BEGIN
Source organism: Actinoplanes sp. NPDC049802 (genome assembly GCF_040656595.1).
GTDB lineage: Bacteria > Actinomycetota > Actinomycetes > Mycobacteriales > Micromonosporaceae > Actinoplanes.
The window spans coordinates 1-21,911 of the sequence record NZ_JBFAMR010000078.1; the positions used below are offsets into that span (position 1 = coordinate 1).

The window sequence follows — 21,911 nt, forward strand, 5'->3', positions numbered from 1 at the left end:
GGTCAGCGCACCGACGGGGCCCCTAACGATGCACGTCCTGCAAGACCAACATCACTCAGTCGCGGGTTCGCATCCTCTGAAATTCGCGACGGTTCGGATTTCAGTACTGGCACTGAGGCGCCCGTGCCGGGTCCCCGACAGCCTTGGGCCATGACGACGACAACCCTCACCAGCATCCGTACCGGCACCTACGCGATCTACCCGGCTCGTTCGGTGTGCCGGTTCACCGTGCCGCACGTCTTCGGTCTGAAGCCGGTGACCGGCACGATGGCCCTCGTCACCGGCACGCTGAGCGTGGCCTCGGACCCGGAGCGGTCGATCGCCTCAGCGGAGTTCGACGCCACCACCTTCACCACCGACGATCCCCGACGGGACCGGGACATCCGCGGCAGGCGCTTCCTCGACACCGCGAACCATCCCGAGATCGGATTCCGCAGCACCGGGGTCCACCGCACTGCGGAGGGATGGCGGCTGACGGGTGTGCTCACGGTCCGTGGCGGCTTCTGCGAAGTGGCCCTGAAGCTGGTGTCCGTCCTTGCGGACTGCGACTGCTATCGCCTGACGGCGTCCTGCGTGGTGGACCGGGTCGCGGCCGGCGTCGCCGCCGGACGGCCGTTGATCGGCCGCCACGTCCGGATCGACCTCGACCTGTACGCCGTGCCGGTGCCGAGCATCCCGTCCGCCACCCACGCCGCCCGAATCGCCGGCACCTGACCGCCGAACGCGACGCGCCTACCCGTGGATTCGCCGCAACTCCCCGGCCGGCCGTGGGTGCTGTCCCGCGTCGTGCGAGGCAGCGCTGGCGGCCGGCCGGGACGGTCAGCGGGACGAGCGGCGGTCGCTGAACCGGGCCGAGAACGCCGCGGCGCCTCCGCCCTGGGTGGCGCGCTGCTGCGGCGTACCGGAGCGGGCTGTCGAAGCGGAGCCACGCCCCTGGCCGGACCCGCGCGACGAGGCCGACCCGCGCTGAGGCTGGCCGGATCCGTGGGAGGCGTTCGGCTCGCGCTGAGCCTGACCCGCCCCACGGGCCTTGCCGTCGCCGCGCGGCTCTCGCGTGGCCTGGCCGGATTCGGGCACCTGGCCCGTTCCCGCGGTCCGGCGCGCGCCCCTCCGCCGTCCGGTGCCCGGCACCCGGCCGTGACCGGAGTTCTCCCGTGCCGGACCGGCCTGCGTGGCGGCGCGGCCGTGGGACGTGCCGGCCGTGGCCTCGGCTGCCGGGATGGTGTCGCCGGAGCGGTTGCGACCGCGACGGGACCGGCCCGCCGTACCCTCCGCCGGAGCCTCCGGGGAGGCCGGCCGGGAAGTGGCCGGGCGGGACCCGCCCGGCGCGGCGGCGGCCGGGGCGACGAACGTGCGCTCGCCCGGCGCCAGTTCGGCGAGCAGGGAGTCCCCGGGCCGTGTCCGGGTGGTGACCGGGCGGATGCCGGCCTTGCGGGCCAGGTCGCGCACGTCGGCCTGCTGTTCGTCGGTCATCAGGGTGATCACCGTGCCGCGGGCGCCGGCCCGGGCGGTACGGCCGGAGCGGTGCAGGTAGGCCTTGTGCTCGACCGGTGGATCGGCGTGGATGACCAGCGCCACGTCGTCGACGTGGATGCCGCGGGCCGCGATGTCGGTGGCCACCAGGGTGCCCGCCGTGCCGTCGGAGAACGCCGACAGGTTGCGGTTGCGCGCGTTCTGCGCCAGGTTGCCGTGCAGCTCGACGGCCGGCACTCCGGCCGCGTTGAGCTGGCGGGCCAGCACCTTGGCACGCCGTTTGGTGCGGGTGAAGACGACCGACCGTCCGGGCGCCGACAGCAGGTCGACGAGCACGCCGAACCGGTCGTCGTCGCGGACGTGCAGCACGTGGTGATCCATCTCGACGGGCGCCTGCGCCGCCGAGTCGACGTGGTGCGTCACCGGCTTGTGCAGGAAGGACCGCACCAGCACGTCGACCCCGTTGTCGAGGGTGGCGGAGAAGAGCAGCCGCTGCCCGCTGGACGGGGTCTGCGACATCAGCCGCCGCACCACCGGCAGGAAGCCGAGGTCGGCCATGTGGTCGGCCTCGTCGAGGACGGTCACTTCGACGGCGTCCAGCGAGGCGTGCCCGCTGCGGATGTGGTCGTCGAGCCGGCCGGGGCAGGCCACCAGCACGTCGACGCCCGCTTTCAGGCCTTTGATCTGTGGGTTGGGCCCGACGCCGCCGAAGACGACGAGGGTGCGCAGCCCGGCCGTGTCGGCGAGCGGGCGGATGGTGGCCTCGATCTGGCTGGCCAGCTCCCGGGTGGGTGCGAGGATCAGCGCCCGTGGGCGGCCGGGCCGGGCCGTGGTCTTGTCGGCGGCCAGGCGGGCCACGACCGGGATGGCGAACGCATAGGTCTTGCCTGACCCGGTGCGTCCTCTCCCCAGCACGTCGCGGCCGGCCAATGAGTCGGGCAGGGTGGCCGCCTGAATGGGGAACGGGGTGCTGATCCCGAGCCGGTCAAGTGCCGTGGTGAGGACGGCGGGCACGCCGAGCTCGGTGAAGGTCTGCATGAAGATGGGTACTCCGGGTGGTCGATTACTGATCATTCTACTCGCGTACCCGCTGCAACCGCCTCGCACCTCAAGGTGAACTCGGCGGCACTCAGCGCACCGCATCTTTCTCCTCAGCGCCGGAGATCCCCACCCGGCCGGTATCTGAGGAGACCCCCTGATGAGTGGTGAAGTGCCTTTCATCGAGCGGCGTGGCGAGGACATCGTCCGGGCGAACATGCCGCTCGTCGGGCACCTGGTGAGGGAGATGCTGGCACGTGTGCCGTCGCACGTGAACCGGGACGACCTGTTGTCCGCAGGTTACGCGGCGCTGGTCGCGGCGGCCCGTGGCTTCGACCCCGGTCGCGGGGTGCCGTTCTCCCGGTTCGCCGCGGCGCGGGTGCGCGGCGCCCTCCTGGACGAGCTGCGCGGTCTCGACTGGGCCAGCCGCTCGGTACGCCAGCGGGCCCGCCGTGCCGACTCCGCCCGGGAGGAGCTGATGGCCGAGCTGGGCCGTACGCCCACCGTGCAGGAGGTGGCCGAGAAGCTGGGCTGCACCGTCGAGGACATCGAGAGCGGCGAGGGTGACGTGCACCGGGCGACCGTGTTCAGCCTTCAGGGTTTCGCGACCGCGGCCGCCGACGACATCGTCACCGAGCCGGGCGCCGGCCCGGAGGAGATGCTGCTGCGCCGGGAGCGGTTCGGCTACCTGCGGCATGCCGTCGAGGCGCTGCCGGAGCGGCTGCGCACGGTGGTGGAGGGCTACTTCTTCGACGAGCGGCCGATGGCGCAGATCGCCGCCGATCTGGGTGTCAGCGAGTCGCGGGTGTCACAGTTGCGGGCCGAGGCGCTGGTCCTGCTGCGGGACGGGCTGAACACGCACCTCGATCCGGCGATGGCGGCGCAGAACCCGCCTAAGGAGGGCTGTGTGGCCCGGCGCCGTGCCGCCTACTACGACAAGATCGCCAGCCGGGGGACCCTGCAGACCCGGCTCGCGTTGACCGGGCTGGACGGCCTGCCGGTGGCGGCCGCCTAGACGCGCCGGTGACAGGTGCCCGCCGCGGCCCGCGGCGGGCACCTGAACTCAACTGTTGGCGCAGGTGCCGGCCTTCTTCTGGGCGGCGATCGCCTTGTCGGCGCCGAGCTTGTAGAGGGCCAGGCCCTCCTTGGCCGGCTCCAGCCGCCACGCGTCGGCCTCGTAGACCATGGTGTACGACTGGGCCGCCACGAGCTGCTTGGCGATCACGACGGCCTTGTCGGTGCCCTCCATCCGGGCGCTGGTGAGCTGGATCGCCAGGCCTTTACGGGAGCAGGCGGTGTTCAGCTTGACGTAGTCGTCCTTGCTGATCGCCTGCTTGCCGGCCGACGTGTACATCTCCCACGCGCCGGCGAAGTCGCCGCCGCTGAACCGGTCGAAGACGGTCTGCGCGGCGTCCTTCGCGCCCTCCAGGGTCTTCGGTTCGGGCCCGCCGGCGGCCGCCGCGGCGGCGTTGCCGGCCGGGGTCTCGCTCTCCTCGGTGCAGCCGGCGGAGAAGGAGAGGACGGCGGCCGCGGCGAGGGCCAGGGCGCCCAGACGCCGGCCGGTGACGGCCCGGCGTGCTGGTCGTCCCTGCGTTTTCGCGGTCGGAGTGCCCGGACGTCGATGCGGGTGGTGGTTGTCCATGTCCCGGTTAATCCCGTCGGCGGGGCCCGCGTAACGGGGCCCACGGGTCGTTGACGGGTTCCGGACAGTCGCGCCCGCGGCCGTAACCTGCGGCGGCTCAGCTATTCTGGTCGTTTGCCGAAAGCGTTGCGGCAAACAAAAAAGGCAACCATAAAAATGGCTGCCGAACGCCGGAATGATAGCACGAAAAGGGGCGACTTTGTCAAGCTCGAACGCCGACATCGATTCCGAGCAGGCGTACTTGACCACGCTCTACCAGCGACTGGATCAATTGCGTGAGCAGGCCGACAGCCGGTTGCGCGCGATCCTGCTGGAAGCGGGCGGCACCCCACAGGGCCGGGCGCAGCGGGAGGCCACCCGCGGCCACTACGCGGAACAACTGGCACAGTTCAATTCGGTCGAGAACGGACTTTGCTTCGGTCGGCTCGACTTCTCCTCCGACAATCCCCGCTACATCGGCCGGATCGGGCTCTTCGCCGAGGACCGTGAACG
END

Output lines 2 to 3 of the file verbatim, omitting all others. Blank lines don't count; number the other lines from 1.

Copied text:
GTDB lineage: Bacteria > Actinomycetota > Actinomycetes > Mycobacteriales > Micromonosporaceae > Actinoplanes.
The window spans coordinates 1-21,911 of the sequence record NZ_JBFAMR010000078.1; the positions used below are offsets into that span (position 1 = coordinate 1).